Protected: Grado: Inside the Brooklyn Headphone Makers’ Studio

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Interview by Amanda McCorquodale. Images by Mike Matos. 

The Grado family has been building industry-leading phono cartridges and headphones by hand in the Brooklyn studio where they’ve lived and worked for 65 years. We spoke to father John Grado and son Jonathan about the roles of family, quality and community in perfecting the “Grado sound.”

The Grado name has deep roots in Brooklyn. “My great uncle Joseph was a watchmaker at Tiffany’s,” says Jonathan, the younger Grado, “but he also was an opera singer with a passion for music. He began making turntable cartridges on his kitchen table.”

Meanwhile, the first business under the Grado name – Grado’s Fruit – opened in Brooklyn’s Sunset Park neighborhood in 1918, but went out of business by 1952.

“When Grado Fruit was closing, [my great uncle Joseph] bought the space from his siblings and moved cartridge production over there. By the mid-1980s, Grado was producing 10,000 cartridges a week.”

John, the older Grado, started working with Joseph in 1965 by sweeping the floors and performing other straightforward duties, but by the 1980s he was running day-to-day operations.

Of course, turntables, though now trending, were losing market share to cassettes as the ’90s approached.

“The cartridge business started to die down and my uncle wanted to retire,” says John, “so I bought the business from him in 1989. My uncle and I had experimented with making speakers, and headphones are really just small speakers connected by a headband. In the 1980s, headphone quality was inferior so we thought with our knowledge and ability, we could make a statement in that business.”

It seems – in time – they’ve made more than a statement. Grado headphones have been called “the finest electricity-to-sound transducer in the world.” But that’s not something they take for granted; they test the quality of each and every headphone. “After each pair is built,” says John, “I listen to the same 30 seconds of the same three songs. Eric Clapton’s “Signs” was recorded live so I listen to the precise sound of individual hand claps in an audience of 300.”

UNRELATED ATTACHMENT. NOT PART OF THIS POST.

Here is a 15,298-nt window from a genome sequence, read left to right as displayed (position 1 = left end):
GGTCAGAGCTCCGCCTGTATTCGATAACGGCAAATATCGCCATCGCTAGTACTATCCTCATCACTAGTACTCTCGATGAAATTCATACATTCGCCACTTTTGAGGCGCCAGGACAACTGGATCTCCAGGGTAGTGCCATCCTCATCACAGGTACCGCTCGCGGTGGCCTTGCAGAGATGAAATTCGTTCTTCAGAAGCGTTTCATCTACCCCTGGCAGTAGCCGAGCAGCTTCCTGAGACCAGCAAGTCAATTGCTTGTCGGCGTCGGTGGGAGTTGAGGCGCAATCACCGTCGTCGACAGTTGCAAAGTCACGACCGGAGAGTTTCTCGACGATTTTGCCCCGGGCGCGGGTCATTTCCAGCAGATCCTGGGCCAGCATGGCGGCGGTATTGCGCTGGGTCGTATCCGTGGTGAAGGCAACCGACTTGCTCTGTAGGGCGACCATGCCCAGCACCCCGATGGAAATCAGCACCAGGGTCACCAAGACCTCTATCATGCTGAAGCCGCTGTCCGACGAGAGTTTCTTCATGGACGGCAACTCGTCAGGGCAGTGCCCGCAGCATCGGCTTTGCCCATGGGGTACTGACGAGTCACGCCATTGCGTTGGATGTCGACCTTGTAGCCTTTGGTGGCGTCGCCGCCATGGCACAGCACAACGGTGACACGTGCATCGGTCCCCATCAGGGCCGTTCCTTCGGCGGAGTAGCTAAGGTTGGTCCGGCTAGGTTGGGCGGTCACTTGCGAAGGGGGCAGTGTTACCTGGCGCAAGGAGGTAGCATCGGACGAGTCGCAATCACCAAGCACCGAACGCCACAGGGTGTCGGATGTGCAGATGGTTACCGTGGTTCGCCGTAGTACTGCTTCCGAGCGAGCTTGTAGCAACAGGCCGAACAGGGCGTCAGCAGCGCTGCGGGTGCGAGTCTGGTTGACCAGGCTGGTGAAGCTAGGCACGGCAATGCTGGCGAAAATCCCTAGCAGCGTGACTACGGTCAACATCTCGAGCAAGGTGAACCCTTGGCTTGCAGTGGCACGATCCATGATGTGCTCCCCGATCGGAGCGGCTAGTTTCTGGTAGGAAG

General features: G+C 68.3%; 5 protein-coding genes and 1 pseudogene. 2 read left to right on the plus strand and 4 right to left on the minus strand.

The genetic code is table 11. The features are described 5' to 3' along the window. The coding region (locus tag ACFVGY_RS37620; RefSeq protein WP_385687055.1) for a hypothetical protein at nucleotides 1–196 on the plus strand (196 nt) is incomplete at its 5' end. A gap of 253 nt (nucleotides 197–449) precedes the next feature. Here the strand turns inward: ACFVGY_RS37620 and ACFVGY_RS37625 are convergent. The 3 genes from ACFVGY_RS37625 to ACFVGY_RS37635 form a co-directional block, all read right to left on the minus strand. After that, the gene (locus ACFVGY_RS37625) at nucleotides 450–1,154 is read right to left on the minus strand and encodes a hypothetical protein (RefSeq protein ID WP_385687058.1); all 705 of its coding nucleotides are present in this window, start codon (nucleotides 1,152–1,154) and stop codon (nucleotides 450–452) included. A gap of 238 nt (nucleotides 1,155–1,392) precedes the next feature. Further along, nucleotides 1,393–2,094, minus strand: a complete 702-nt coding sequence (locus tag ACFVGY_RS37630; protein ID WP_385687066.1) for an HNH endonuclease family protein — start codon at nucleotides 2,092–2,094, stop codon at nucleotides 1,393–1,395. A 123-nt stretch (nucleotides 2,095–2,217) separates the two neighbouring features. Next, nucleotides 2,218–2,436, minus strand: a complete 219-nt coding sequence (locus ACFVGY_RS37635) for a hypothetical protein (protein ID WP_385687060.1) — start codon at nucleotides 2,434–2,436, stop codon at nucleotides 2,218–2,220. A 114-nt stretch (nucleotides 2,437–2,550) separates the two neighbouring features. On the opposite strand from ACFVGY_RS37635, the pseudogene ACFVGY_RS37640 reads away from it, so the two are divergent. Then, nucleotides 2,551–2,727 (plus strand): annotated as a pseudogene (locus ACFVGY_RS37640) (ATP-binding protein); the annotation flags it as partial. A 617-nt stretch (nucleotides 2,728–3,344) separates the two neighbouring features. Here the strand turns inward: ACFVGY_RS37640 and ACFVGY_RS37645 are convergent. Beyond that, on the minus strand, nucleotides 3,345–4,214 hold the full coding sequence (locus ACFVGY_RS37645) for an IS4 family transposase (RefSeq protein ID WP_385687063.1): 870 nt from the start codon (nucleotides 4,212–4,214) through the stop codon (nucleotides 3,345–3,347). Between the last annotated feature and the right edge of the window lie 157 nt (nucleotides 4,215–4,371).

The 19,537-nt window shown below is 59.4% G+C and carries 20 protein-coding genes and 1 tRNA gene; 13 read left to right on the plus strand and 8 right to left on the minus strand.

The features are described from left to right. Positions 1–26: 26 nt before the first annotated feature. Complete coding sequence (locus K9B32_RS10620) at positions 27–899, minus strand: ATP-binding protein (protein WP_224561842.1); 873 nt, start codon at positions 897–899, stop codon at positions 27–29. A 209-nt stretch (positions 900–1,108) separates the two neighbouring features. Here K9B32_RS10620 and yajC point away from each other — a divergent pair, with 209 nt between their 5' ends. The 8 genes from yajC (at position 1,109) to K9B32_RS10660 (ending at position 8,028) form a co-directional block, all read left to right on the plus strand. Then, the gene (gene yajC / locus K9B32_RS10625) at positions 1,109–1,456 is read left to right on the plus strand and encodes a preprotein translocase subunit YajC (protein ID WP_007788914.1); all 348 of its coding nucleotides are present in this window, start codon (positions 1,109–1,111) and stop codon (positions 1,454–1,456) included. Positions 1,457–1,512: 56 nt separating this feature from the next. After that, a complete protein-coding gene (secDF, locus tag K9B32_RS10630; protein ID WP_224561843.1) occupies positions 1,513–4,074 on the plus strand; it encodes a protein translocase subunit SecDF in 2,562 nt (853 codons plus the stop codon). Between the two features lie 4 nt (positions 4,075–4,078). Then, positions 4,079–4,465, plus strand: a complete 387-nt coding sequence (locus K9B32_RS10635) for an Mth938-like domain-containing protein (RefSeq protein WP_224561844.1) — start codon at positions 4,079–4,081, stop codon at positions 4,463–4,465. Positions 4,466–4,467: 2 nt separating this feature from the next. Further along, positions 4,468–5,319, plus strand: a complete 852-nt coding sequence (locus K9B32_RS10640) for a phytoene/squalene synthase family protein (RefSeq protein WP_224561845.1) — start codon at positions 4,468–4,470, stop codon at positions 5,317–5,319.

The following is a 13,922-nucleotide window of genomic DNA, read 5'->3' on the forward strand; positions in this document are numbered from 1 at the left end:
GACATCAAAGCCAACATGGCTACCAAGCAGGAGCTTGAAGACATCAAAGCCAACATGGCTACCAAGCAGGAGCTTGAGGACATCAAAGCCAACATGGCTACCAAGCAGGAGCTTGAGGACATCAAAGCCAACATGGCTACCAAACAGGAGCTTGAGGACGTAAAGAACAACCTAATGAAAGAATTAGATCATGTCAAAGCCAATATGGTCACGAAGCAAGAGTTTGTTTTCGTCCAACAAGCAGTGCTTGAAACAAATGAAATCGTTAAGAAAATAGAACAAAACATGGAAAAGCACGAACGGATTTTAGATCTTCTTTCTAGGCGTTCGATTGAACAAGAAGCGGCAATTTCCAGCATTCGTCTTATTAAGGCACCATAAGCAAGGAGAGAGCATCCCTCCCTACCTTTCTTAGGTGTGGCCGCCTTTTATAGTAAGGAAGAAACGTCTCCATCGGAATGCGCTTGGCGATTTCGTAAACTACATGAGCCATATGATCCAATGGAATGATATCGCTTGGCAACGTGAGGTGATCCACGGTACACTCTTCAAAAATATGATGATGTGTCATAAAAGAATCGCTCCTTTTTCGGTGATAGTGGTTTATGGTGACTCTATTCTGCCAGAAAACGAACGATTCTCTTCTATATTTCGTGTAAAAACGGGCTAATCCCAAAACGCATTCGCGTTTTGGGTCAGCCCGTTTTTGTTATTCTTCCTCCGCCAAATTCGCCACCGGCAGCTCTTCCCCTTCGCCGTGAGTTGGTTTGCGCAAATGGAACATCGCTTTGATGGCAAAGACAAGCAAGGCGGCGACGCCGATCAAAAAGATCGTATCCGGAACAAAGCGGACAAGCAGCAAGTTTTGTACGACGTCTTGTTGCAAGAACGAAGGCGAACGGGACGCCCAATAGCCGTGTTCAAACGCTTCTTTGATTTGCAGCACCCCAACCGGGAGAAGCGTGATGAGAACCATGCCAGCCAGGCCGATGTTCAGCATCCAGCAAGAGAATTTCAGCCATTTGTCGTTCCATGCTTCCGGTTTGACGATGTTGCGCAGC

Then it’s Ella Fitzgerald’s “A Night in Tunisia” because “any audio designer knows the importance of listening to the female voice because it falls into the middle range that makes up 85% of the sound.”

And to check high frequencies?

“I play the xylophone part in Duke Ellington’s ‘Malletoba.’ My father was an artist and he would say, ‘Don’t look at the picture just yet. You have to get close, examine the brushstrokes, then stand back and look at the picture.’”

 

They’ve even undertaken some interesting projects. Bushmills Whiskey asked them to make headphones from the same white oak they used for their barrels, and sent their then-spokesperson, Elijah Wood, to the studio to make a behind-the-scenes video. “It turns out Elijah is a huge music geek and a super nice guy,” says Jonathan.

Another unique product? “We made the first headphones to be made from a Brooklyn tree,” says Jonathan. “A maple tree went down during Hurricane Sandy and we turned it into almost a thousand wooden headphones, which sold out in two weeks.”

For some, family gatherings like Thanksgiving can be less than harmonious, but not so for the Grados. “We’re often asked if we argue or disagree a lot,” says Jonathan, “but we really don’t. My dad taught me a lot about patience. It’s probably one of the reasons we’ve been around so long. Funnily enough, we were contacted by a reality show about family businesses. They asked if we fight a lot, and when I told them that we don’t, I never heard from them again.”

But they stay true to their values even while competing in a fast-paced industry. Every single pair of headphones is hand-built in their workshop. Jonathan says his dad once woke up in the middle of the night with an idea for a set of wooden headphones and went downstairs to carve a pair.

They also source everything as locally as possible. Their foam and metal come from Long Island and their leather comes from Pennsylvania.

“Sure, we’d be able to build faster if we didn’t do it by hand,” says Jonathan, “and it’d be cheaper if we moved everything overseas, but this is what we enjoy. It makes us feel good that we’re supporting our city and region. When you find something you’re good at, you don’t need to keep changing. It’s what we’ve been doing since 1953 and there’s no reason to change now.”